- R1/R6 Throttle tube, once you do this you'll hate yourself for not doing it sooner, I personally run the R1 being about 1/5 turn, 4YR-26240-02, I believe this is the one in R1's till about 06. If you want an even shorter throw/twist throttle, go an 06+ R6, this is about 1/4 twist, and will require some grinding of the killswitch housing, may have to also check throttle cable length P/n 2C0-26240-00-00. Standard twist is about 1/6. I personally prefer the R1 only because of the bikes bigger bottom, helps to modulate throttle while not be to long and having to take a regrip.

- Levers, you can get after market, whatever you like, or just stick to standard. Quick tip 57621-41G10 is a factory Black clutch lever, comes on the 2015+ models. same fit as the earlier models. Good for those with aftermarket M/C's (black brake levers).

- Clip on's, can just shave the locating pin off the factory units or place them a little lower, most like them to face a little more forward. Renthals come with measurements/incremented, makes life a little easier to get even.

- Clutch switch, could not but mention it, I believe its just best to leave as is, as its a normally open circuit (feel free to correct me as its quite late, cant remember exactly). It can be removed if you're good enough to get around the ECM stuff, best to leave it as is.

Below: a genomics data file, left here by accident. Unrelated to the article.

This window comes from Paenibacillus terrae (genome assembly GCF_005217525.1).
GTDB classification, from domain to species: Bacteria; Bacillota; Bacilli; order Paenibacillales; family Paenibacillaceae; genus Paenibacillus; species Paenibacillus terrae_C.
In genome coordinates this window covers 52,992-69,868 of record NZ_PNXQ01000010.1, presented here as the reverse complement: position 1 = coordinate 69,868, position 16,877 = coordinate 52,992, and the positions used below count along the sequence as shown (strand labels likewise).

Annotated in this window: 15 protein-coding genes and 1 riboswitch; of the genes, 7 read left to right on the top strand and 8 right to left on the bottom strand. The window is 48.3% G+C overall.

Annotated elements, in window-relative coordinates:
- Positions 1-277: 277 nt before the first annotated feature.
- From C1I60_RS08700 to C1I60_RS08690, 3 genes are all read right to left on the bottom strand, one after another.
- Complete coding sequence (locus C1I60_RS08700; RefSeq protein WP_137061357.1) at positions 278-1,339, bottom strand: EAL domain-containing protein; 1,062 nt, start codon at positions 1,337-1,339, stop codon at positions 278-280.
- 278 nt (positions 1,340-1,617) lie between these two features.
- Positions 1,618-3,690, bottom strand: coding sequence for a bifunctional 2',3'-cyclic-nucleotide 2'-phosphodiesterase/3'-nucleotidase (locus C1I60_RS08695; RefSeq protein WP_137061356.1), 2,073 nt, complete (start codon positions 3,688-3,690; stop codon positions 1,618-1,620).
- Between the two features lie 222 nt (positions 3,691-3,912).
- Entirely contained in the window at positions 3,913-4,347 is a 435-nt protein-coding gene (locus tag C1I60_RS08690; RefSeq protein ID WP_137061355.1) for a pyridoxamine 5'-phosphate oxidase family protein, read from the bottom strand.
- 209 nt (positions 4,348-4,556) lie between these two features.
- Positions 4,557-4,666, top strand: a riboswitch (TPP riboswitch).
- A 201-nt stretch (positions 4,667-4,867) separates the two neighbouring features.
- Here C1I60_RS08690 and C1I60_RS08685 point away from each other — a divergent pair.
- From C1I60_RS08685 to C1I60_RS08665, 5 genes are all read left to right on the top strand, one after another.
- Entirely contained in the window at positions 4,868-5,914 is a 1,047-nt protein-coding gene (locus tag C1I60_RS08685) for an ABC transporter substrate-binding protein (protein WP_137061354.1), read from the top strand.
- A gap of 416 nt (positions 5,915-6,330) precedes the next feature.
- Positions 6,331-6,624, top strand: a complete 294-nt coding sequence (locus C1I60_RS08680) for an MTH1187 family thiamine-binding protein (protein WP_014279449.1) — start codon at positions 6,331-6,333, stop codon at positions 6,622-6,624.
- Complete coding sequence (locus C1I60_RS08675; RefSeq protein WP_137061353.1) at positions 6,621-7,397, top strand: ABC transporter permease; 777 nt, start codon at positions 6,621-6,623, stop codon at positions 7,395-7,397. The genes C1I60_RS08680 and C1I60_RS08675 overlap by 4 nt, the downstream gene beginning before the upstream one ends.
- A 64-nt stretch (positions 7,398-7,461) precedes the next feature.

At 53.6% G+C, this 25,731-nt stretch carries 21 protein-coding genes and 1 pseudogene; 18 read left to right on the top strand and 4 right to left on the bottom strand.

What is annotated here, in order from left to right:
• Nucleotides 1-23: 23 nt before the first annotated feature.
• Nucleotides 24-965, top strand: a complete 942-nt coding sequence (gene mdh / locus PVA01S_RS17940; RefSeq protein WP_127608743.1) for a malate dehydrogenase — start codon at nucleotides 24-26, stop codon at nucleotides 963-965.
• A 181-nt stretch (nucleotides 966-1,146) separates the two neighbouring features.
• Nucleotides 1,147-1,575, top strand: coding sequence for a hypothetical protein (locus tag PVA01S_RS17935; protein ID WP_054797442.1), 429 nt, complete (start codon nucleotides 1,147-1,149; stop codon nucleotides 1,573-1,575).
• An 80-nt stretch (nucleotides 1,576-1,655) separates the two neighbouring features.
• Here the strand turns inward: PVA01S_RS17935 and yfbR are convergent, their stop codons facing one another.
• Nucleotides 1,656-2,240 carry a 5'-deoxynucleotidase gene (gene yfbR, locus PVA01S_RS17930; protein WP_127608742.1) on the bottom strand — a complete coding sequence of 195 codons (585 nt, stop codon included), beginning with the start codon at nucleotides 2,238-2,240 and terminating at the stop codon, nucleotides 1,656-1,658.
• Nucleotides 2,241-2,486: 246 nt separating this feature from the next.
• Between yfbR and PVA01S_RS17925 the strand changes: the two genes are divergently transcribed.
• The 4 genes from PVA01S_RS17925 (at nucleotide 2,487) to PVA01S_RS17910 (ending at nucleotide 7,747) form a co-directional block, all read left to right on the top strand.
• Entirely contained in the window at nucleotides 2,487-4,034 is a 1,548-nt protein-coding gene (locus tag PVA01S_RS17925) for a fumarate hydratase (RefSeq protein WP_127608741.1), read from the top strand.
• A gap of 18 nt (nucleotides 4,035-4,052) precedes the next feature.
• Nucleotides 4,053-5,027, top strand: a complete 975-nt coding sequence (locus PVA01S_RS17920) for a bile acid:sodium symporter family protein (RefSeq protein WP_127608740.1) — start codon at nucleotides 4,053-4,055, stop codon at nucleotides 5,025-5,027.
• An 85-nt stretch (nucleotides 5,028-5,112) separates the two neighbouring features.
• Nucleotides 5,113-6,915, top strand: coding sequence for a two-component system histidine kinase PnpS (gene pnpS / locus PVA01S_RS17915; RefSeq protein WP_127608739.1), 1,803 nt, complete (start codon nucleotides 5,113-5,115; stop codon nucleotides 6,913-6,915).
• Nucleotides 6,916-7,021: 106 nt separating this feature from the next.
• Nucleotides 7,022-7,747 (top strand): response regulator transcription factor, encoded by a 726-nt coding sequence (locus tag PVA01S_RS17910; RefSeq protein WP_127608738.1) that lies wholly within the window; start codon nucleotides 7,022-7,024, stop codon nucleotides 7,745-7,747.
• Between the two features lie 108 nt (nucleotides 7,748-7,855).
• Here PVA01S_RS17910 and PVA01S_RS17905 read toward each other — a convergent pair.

- Rear sets, you can just get 'risers' as I can't support buying cheaply made chinesium shit for controls, especially with moving parts. Either go local machine shop and get them made or you can get some guy off ebay from Austria I believe, look to be good quality. Or stop being a tight arse and just buy some sexy Attack units.

Brakes

- Brake pads, probably one of the most noticeable things you will do if you're heavy on the brakes. Plenty of information on the internet so wont make suggestions here, generally you're giving up cold braking ability for hot braking ability, and initial bite for modulation.

- Brake lines, what ever you think is pretty. I have goodridge, however the spiegler look good esp seeing they easier to adjust.

- Brembo or alike master cylinder, our bikes like a 19mm or 3/4" Nissin Master cylinder, the replacement unit after the recall is not too bad, just keep it well bled.

- Disc's, ours are the same as 05-08 GSXR 1000 models, bolt patterns changes after that, you can use other year models however, you have to check wheel fitment.

- Calipers, you can use any other GSXR models, K9-L1 use the same pads and locating dowels in the forks, are mono block however, smaller pistons being 30/32 where factory is 30/34 makes for a more wooden feel. Can use later model brembo which use 32/32mm pistons, very similar to factory piston to MC ratio, just have to remove locating dowels from forks, and use different pad design, brake lines can be a little awkward, plus crap bleed nipple location. People have used the R1/R6 monoblocks which come with 30/27mm pistons, I wouldn't bother with these seeing what the mono block Tokico's go for.

Suspension

- Refill factory steering damper, this does wonders, and its another one of the things you'll wish you did sooner. Take your time with it, and make sure you get all the air out. Or just buy an aftermarket one, plenty to chose from.

- most like to shim the ass end, so that you raise the back 5mm, set suspension sag, plenty of DIY's 'Race tech'. I weigh about 85kg and I've max front and rear preload, raising the rear on exacerbates the weak fork spring issue (for heavier riders)

Drive Train